Provincial bargaining breaks down over health and safety, violence and wages
Bargaining broke down in late September after 3 weeks of intense negotiations over these 3 issues:
- We could not persuade the hospitals to agree to put the right of employees to access the N95 mask into the contract
- We could not get the major issues around violence against staff addressed
- The hospitals position on wages would likely mean another real loss to inflation in the 4th year of a contract, especially after 3 years of provincial-government ordered wage increases of 1%. In addition, any benefit improvements, to massage for example, would have to be paid for at the expense of the general wage increase according to the employers
CUPE and SEIU have begun an escalating campaign to push back against the wage caps and for a collective agreement that recognizes your contribution.
Court refuses to intervene in hospital vaccine policy
The Superior Court of Justice for Ontario, in a decision issued today, refused to accept the request from employees of the University Health Network to strike down the hospitals mandatory vaccination policy.
CUPE intervened in this hearing and specifically asked that the part of the policy that allows the hospital to fire employees be struck down. This was also denied.
Employees must rely on the grievance procedure and not the courts in order to resolve these matters, the court ruled.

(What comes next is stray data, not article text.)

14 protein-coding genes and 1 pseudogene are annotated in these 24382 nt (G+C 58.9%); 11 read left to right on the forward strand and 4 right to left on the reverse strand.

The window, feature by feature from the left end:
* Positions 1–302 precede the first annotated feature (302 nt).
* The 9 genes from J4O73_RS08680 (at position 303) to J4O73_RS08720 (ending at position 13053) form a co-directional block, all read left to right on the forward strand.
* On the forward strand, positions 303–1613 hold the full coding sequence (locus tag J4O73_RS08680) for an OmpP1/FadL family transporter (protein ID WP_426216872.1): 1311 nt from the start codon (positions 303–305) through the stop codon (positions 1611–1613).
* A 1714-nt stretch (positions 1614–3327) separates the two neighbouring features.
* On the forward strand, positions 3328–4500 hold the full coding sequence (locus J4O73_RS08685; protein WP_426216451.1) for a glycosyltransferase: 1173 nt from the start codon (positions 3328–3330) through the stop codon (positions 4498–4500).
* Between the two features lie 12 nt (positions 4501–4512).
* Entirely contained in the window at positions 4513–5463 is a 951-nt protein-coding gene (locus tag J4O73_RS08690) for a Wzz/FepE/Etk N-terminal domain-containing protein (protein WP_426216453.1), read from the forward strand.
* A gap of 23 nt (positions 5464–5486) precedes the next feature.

December 7: a day to sign postcards to the Premier and to call for a safer workplace
On December 7 we will ask you to sign a postcard to Premier Ford asking him to cancel the law that limits our wage increases to 1% for the next 3 years.
This will be the first in a series of actions building to the Ontario provincial election in June 2022.
Television and other forms of advertising are planned along with an escalating campaign of membership actions that begins with the sticker day December 7.
Please wear the sticker, and please get everyone you work with to sign the postcards to the Premier.
22,000 CUPE members in New Brunswick on strike
22,000 hospital, long-term care, education, university, social service, corrections, transportation and other workers represented by CUPE began a strike today in New Brunswick over wages.
They are seeking wage increases of 3% in each year of a 4 year contract. The new Brunswick government has offered these workers 8.5% over 5 years.
Inflation hits 4.4%
Inflation is now 4.4% year over year and predicted to hit 4.75% by January, the Bank of Canada says. Inflation of more than 3% is predicted in 2022. Under legislation passed by the Ontario Conservative government, health care workers salaries are held to no more than 1% increases, which would mean a real cut to take home income, after inflation, for our membership.